Paying tax under self-assessment


Written by Ray Coman


Where possible, tax will be collected on your income before you receive it. This mainly applies to employment, pension and savings income. However this is not always possible, for instance where you have self-employment or rental profits. In this case, you will have to pay your tax to HMRC under self-assessment. This tax due is calculated on your Tax Return.


Paying tax under self-assessmentSelf-assessment tax and Class 4 national insurance is due by 31 January after the end of the tax year. However, payments towards the following year's tax liability can also be payable on 31 January in the tax year and 31 July after the end of the tax year. These are payments on account towards next year's tax liability. Payments on account are half of the previous year's liability. When your actual tax has been calculated, any balancing payment is due by the following 31 January, or a repayment is issued if the payments on account are more than the tax owed.


If 80% of your tax liability has been deducted at source, or the liability is less than £1,000, you will not need to make payments on account.


If you expect your current year income to be lower than that of the previous year you can request that your payments on account are reduced accordingly. If your profits are higher than the reduced amount then interest will be charged on the difference.


You will be also charged interest on any underpayments of tax. If the balancing payment is still overdue by 28 February following the tax year an extra 5% surcharge will be imposed, rising to 10% on any amount which is still outstanding on the following 31 July.


If you are taxed through PAYE you can arrange for additional tax to be deducted at source from your pay. Tax of up to £3,000 (or £2,000 for 2010/11 and earlier years) can be deducted in this way, provided you send your tax return online by 31 December following the end of the tax year.


The system of paying tax through self-assessment can be complex particularly where payments on account are involved. With our Tax Return service we aim to:


  • Minimise your tax
  • Clear up any queries you have regarding your payments
  • Remind you well in advance of deadlines the tax you have to pay, so reducing the chance of being charged by HMRC for late payment.


Please contact us and we would be pleased to help.


#6 Ray Coman, FCCA, CTA 2023-07-28 20:11

I would be pleased to help. Please email in. There is a form on the contact page for this. I will provide you with a couple of alternatives for making an appointment.
#5 Robert Jackson 2023-07-27 13:34
Can you please sort out my tax return filing for the year to 5th April 2023?
#4 Ray Coman, FCCA, CTA 2023-05-17 20:25
Helen, the payment that you are being asked to make is referred to as a payment on account. You are required to settle your tax liability for last tax year by 31 January following the end of the tax year. However, you are also required to make two pre-payments towards any tax due for this year by 31 January (before the end of the tax year) and 31 July (shortly after the end of the tax year.

The amount payable by 31 January and 31 July next year is 50% each of your tax liability for last tax year (in this case 2022/23.)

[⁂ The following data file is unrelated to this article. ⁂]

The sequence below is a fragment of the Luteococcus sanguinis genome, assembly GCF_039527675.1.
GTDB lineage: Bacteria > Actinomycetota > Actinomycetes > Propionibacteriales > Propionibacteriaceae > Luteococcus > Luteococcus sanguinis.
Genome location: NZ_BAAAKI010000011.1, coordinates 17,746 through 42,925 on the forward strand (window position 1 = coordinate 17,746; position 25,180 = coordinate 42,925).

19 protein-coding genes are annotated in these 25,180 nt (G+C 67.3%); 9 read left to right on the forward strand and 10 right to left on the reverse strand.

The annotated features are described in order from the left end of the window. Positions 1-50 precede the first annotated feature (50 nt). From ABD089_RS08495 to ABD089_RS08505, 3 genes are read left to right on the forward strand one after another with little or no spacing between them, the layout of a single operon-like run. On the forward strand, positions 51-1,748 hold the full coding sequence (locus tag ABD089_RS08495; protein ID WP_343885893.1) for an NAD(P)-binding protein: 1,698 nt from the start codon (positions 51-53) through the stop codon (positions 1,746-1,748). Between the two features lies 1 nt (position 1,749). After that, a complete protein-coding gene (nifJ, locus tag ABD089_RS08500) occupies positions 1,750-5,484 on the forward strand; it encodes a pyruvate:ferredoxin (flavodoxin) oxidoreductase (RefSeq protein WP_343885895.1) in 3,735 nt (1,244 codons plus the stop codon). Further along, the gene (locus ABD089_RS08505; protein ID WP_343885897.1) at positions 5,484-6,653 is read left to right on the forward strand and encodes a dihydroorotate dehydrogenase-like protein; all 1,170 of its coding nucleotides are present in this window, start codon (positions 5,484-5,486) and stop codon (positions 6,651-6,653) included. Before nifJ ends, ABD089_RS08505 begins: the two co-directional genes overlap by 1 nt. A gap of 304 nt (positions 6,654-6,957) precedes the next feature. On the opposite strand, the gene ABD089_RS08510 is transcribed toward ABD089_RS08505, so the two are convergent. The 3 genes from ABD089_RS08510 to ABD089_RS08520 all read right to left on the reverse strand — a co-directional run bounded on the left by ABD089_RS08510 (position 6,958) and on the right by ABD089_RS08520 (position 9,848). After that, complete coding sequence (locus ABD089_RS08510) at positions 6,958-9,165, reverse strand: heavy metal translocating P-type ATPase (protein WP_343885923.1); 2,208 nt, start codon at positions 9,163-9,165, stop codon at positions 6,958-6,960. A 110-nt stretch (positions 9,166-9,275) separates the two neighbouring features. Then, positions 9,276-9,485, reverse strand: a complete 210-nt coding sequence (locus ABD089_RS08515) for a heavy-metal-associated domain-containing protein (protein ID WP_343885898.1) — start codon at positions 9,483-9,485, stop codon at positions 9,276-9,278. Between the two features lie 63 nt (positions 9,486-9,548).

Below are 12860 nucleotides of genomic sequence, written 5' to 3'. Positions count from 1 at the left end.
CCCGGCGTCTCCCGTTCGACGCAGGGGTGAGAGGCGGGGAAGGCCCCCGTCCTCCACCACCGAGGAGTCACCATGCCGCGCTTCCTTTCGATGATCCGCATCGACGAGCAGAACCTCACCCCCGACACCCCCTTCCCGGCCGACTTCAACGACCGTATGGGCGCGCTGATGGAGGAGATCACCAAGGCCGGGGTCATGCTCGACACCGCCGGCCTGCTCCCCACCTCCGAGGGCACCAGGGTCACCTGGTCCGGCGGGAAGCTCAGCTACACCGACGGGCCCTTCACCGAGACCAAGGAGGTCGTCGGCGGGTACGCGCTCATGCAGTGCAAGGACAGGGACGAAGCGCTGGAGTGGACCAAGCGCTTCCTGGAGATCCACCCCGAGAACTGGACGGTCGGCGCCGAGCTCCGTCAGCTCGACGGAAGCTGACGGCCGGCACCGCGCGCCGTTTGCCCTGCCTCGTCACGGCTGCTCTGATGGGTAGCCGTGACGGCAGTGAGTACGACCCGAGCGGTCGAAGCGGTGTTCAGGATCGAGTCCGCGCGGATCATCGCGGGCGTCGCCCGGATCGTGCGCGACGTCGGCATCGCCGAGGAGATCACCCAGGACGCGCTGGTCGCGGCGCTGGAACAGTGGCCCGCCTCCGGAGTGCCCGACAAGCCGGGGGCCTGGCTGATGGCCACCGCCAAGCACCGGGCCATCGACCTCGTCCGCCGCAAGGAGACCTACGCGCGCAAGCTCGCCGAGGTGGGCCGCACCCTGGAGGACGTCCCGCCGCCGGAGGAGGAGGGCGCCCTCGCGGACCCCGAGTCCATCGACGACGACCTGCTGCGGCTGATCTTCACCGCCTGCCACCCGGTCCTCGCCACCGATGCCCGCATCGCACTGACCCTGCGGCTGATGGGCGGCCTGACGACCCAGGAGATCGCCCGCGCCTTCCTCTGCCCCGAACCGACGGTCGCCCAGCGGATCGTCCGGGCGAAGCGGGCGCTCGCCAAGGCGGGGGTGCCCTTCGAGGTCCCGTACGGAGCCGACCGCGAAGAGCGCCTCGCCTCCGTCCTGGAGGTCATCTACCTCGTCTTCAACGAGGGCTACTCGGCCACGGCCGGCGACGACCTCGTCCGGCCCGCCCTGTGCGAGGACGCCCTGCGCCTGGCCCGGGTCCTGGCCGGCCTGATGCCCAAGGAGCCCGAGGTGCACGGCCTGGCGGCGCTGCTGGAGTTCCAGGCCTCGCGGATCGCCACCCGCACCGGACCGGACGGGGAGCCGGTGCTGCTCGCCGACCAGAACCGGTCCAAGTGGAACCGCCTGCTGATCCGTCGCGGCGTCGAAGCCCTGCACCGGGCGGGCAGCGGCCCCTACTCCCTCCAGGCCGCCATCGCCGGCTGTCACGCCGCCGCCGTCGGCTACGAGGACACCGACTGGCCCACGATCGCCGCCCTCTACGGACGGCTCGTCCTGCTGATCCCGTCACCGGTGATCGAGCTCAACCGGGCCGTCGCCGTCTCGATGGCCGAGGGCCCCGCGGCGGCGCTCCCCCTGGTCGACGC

If you have finished self-employment and either have no income or your income is taxed at source (e.g. because you have employment earnings), you are probably correct that your tax payable for this year will be much lower than for last tax year. In that case, you can request a reduction in payment on account. If it transpires that your payments have been reduced by too much, HMRC would charge interest on the amount of the underpayment. The rate of interest charged by HMRC is above the base rate.
#3 Helen Brookes 2023-05-16 06:47
I do a tax return each year as self-employed, I am being asked to make a big payment in July nxt year even though I have now stopped self-employment. Is there some way I can tell HMRC that I don't nee dto pay this?
#2 Ray Coman, FCCA, CTA 2023-01-16 07:14
Richard Branson,

It will depend on if you have registered for self-assessment and have been issued with notices to file a Tax Return. If you have been issued with notice to file and have not filed on time, you would be liable to late filing penalties. If it transpires you have tax to pay, you would also be liable for late payment penalties.

If you have not registered, then you would be liable for a late notification penalty. Usually, tax is declared through the let property campaign, worldwide disclosure facility on onshore disclosure facility. Once the amount due has been agreed with HMRC you are usually given a certain amount of time to pay the overdue tax. Late payment penalties would only be added to late notification penalties if the payment terms set out by HMRC have not been met.

It is possible to come to a time to pay arrangement with HMRC which can help to mitigate late payment penalties (but not any late payment interest,) That is the reason that it is less costly to stay in correspondence with HMRC if you are late.
#1 Richard Branson 2023-01-15 06:07
I am late filing coming forward with some rental profits as a landlord. Would I liable to late filing, late payment, late notification penalties or all three?

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